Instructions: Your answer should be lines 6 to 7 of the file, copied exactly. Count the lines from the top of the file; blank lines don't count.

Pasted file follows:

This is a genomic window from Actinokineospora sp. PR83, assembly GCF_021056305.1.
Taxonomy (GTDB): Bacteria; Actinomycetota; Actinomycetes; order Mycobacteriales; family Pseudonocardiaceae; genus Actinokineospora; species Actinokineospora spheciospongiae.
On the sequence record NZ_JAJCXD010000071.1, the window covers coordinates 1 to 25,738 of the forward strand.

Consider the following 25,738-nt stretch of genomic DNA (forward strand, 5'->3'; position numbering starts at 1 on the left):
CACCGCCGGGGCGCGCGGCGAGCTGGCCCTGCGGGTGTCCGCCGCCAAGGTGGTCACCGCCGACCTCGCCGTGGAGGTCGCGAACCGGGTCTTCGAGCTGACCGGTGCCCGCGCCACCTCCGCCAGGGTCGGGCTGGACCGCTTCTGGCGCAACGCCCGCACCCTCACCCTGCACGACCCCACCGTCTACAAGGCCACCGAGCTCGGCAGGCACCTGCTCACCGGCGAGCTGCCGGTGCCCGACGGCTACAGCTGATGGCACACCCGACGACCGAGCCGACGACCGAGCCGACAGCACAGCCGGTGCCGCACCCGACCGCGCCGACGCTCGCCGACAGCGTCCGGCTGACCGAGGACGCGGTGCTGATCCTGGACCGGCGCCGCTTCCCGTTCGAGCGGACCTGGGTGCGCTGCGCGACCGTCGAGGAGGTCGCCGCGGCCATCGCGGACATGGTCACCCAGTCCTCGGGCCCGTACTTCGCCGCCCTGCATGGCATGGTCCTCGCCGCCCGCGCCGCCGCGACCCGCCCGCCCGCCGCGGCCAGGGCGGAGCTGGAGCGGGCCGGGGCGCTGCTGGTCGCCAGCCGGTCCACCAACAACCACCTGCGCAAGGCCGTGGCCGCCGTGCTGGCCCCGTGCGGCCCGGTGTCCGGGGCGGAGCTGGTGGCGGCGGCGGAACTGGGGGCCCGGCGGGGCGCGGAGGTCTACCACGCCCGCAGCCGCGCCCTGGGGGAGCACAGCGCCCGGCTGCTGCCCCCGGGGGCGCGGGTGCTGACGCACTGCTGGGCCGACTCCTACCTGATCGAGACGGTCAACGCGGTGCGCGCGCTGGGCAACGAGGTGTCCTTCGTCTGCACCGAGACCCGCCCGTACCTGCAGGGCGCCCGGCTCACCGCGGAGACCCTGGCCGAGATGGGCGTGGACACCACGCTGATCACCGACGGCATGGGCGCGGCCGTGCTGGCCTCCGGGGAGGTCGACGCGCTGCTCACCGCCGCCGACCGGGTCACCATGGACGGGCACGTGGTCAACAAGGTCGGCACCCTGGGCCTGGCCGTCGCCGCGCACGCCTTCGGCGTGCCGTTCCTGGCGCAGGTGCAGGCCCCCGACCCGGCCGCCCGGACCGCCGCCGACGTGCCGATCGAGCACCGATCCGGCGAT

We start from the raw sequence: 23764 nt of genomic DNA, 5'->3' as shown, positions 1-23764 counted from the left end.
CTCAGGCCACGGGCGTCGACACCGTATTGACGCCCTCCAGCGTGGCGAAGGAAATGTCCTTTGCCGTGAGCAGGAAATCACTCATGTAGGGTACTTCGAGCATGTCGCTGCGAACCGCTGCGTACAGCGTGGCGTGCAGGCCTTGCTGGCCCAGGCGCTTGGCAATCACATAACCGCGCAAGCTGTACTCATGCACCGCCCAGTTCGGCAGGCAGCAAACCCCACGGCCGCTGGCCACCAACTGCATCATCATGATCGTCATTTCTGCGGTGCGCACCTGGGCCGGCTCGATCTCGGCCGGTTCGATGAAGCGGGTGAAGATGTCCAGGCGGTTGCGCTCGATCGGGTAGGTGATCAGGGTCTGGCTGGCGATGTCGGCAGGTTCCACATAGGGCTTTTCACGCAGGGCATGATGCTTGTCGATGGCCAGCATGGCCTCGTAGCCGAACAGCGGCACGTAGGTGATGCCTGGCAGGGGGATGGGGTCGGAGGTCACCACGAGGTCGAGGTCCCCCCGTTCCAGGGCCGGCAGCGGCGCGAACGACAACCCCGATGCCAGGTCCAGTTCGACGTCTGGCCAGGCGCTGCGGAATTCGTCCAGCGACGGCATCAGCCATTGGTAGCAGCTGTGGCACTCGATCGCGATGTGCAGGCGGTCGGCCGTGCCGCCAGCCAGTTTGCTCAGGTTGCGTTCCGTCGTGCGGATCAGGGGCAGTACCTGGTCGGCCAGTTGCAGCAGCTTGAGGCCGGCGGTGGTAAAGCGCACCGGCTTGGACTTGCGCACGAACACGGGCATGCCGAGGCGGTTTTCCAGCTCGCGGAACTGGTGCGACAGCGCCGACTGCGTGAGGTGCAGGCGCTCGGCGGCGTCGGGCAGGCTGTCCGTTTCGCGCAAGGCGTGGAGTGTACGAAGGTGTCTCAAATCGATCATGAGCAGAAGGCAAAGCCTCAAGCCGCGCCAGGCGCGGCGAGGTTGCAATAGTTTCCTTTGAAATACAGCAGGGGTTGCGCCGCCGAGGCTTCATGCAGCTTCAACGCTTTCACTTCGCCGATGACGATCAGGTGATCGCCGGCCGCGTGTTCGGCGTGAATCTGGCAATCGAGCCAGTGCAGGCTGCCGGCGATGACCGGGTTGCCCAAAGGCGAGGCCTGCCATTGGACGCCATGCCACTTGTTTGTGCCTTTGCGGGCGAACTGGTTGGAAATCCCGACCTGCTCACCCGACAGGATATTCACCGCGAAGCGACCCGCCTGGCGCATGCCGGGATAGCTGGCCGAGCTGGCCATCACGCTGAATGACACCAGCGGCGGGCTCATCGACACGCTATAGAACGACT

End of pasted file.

We start from the raw sequence: 23764 nt of genomic DNA, 5'->3' as shown, positions 1-23764 counted from the left end.
CTCAGGCCACGGGCGTCGACACCGTATTGACGCCCTCCAGCGTGGCGAAGGAAATGTCCTTTGCCGTGAGCAGGAAATCACTCATGTAGGGTACTTCGAGCATGTCGCTGCGAACCGCTGCGTACAGCGTGGCGTGCAGGCCTTGCTGGCCCAGGCGCTTGGCAATCACATAACCGCGCAAGCTGTACTCATGCACCGCCCAGTTCGGCAGGCAGCAAACCCCACGGCCGCTGGCCACCAACTGCATCATCATGATCGTCATTTCTGCGGTGCGCACCTGGGCCGGCTCGATCTCGGCCGGTTCGATGAAGCGGGTGAAGATGTCCAGGCGGTTGCGCTCGATCGGGTAGGTGATCAGGGTCTGGCTGGCGATGTCGGCAGGTTCCACATAGGGCTTTTCACGCAGGGCATGATGCTTGTCGATGGCCAGCATGGCCTCGTAGCCGAACAGCGGCACGTAGGTGATGCCTGGCAGGGGGATGGGGTCGGAGGTCACCACGAGGTCGAGGTCCCCCCGTTCCAGGGCCGGCAGCGGCGCGAACGACAACCCCGATGCCAGGTCCAGTTCGACGTCTGGCCAGGCGCTGCGGAATTCGTCCAGCGACGGCATCAGCCATTGGTAGCAGCTGTGGCACTCGATCGCGATGTGCAGGCGGTCGGCCGTGCCGCCAGCCAGTTTGCTCAGGTTGCGTTCCGTCGTGCGGATCAGGGGCAGTACCTGGTCGGCCAGTTGCAGCAGCTTGAGGCCGGCGGTGGTAAAGCGCACCGGCTTGGACTTGCGCACGAACACGGGCATGCCGAGGCGGTTTTCCAGCTCGCGGAACTGGTGCGACAGCGCCGACTGCGTGAGGTGCAGGCGCTCGGCGGCGTCGGGCAGGCTGTCCGTTTCGCGCAAGGCGTGGAGTGTACGAAGGTGTCTCAAATCGATCATGAGCAGAAGGCAAAGCCTCAAGCCGCGCCAGGCGCGGCGAGGTTGCAATAGTTTCCTTTGAAATACAGCAGGGGTTGCGCCGCCGAGGCTTCATGCAGCTTCAACGCTTTCACTTCGCCGATGACGATCAGGTGATCGCCGGCCGCGTGTTCGGCGTGAATCTGGCAATCGAGCCAGTGCAGGCTGCCGGCGATGACCGGGTTGCCCAAAGGCGAGGCCTGCCATTGGACGCCATGCCACTTGTTTGTGCCTTTGCGGGCGAACTGGTTGGAAATCCCGACCTGCTCACCCGACAGGATATTCACCGCGAAGCGACCCGCCTGGCGCATGCCGGGATAGCTGGCCGAGCTGGCCATCACGCTGAATGACACCAGCGGCGGGCTCATCGACACGCTATAGAACGACT